In contrast, 55% came from other rail lines, 23% from air, and 16% from inter-city buses.
Prof Button added: “In other words, although HSR rail services have attracted
new passengers, the diversion from other modes can be substantial.
“Mode switchers, although enjoying possible transportation benefits, do not produce much in the way of agglomeration economies because they are already making the same journey, and the HSR has no relocation implication for them.”
High-speed rail in China
China’s first line, the Qinhuangdao-Shenyang passenger railway, was opened in 2003.
By 2008, as part of the infrastructure development plan that accompanied the country hosting the Olympic Games, high-speed trains between Beijng and Tainjin were introduced and set the world record for average journey speed at 313km/h (194mph) over the 967km (601-mile) trip.
The Chinese then set another global record by building the world’s longest HSR line, running 2,208km (1,372 miles) from Beijing in the north to Shenzen in the south.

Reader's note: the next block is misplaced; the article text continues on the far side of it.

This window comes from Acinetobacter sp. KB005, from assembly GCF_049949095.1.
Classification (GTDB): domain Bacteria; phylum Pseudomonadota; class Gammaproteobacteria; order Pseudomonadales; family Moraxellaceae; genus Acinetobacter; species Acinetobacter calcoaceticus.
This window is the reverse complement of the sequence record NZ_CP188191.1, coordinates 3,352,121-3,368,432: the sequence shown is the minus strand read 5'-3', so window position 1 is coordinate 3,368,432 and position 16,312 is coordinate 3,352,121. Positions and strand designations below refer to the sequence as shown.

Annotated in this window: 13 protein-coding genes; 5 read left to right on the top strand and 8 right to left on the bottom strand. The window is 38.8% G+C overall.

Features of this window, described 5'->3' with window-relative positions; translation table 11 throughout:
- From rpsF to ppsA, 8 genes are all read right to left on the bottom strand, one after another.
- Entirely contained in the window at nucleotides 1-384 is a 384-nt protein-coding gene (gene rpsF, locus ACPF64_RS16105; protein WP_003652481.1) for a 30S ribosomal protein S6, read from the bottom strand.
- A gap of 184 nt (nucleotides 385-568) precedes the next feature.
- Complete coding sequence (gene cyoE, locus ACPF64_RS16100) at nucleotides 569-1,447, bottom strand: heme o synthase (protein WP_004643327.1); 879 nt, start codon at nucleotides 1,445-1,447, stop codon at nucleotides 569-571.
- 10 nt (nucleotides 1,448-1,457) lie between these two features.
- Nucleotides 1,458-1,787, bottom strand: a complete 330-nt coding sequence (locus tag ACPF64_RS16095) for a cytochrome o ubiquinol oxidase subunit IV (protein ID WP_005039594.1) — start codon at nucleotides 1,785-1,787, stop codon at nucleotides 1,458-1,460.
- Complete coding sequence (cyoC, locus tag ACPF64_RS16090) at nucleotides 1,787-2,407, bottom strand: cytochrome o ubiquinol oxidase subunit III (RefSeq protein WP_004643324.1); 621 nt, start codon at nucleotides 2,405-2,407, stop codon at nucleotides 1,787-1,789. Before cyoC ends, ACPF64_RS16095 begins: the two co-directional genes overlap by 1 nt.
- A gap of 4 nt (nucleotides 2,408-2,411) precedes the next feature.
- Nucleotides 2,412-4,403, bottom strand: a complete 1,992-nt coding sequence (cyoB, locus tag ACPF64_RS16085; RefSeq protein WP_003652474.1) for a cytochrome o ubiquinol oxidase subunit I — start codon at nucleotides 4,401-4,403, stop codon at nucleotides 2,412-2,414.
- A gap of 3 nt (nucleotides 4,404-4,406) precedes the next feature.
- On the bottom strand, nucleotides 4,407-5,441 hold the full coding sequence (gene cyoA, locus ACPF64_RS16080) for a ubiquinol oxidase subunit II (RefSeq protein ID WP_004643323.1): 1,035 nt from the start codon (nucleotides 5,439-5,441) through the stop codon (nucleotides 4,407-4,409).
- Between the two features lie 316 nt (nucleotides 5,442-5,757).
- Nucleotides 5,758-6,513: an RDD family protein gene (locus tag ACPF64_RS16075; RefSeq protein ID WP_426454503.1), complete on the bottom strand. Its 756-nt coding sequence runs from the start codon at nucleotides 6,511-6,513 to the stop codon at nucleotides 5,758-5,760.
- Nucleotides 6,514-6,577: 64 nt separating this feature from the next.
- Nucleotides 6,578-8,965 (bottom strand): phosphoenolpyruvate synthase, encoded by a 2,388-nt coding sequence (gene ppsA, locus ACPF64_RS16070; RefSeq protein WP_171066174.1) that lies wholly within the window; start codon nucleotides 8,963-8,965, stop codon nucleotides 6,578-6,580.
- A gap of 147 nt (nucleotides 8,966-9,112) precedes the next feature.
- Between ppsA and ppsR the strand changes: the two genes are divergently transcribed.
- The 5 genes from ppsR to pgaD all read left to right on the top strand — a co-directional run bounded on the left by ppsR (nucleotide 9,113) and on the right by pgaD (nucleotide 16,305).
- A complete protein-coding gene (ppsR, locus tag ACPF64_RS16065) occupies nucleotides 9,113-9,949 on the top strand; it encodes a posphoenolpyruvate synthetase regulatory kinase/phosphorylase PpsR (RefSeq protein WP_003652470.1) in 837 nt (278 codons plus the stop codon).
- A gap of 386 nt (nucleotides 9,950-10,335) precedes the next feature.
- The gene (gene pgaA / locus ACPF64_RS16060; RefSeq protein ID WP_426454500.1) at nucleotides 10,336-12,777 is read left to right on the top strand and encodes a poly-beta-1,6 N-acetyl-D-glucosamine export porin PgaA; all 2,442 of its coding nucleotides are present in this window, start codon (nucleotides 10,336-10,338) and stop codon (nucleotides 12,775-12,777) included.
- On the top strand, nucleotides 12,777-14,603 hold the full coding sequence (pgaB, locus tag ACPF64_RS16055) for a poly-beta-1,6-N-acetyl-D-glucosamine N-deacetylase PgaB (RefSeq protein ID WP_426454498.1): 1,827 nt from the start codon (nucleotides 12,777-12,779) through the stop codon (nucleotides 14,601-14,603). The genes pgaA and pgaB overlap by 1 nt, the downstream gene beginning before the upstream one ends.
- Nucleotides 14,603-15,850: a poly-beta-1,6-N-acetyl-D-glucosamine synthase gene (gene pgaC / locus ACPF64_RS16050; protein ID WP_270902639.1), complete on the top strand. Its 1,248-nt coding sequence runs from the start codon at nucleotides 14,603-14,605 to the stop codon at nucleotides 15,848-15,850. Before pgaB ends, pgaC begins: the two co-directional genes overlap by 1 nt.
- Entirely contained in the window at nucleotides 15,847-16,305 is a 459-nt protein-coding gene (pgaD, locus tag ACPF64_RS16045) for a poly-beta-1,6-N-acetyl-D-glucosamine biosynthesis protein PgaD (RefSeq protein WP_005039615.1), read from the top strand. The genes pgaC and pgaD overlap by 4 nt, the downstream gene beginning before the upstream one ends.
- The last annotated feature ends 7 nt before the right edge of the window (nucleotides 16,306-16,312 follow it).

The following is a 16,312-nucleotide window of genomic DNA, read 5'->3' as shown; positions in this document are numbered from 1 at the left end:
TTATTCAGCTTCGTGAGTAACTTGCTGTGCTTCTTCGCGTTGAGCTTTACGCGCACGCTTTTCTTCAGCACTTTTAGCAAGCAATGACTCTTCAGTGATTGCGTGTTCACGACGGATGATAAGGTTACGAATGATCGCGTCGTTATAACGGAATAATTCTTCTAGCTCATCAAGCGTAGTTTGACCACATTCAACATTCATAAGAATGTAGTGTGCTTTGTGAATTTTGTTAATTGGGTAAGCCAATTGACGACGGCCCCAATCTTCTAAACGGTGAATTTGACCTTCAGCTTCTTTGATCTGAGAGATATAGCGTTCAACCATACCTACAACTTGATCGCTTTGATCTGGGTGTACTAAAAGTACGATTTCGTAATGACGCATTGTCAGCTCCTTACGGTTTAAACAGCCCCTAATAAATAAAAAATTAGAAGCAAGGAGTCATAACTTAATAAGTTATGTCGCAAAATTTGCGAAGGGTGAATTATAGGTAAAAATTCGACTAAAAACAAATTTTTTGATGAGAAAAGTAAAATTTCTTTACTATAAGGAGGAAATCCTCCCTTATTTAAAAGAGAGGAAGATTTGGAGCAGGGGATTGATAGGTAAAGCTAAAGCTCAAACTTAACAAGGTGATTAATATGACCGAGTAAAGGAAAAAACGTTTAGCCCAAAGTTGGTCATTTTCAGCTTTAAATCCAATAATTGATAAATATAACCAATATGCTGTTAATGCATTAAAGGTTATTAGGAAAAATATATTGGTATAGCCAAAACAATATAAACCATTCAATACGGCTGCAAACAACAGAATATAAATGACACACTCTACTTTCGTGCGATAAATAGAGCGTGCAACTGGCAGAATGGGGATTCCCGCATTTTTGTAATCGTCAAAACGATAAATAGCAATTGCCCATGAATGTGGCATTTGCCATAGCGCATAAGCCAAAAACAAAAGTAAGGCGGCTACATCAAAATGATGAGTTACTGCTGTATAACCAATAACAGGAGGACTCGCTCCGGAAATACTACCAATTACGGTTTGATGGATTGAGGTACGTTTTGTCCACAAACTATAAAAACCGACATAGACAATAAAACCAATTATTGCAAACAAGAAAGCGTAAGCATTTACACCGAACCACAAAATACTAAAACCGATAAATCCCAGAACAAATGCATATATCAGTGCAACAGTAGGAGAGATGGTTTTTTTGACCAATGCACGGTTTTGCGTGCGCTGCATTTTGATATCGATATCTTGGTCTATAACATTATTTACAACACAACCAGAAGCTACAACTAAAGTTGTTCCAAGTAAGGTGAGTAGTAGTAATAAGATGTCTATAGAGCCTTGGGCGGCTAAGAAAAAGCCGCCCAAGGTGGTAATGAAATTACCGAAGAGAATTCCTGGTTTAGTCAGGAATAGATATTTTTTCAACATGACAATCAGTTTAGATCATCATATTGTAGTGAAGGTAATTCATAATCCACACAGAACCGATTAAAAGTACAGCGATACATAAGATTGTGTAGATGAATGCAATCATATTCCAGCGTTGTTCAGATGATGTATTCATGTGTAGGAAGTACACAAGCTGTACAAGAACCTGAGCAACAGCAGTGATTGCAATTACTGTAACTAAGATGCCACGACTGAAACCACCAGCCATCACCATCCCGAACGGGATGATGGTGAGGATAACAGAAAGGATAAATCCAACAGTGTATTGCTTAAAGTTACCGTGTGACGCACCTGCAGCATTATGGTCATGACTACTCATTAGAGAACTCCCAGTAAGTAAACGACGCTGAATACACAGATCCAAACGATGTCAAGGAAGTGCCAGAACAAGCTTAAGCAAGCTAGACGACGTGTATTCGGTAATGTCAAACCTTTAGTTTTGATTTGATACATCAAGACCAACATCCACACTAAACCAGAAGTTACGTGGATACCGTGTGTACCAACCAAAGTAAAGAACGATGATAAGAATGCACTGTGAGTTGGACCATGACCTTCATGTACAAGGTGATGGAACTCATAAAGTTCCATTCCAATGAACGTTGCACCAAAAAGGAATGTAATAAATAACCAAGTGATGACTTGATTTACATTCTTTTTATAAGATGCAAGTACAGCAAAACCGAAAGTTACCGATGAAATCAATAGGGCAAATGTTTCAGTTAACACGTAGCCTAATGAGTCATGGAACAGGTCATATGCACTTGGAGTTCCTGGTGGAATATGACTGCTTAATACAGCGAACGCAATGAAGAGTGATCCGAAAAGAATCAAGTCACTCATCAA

To date, China has installed about 25,000km (15,500 miles) of HSR lines, but this rapid growth hasn’t necessarily translated into pure economic prosperity for all.
While its HSR network grew, China’s domestic airlines waned – forced to cut fares and even cancel some regional flights altogether.
In 2011, some airline services on previously widely-used routes – namely Wuhan to Nanjing, Wuhan to Nanchang, Xi’an to Zhengzhou, and Chengdu to Chongqing, were shut down altogether.
That said, the World Bank, which funded about 10% of the network, estimated the rate of return on the construction – which cost between $17bn and $21bn per kilometre – at 8%.
“Benefits include shortened travel times, improved safety and facilitation of labor mobility, and tourism,” the organisation said.
“High-speed networks also reduce operating costs, accidents, highway congestion, and greenhouse gas emissions as some air and auto travellers switch to rail.”
High-speed rail in France
The first French HSR line was opened in 1981, connecting Paris and Lyon’s suburbs.
Known as TGV (Train à Grande Vitesse), France’s network of high-speed trains now spans 2,465km (1,532 miles).
While not as prolific or popular as Japan or China’s HSR network, the French version has become a key mode of transport and a point of national pride.
Yet a recent study by the Banque de France – France’s central bank – found that while its country’s HSR network has clear economic benefits, such as creating jobs, it also “contributes to geographical job polarisation and the clustering of high-skilled jobs in the largest cities.”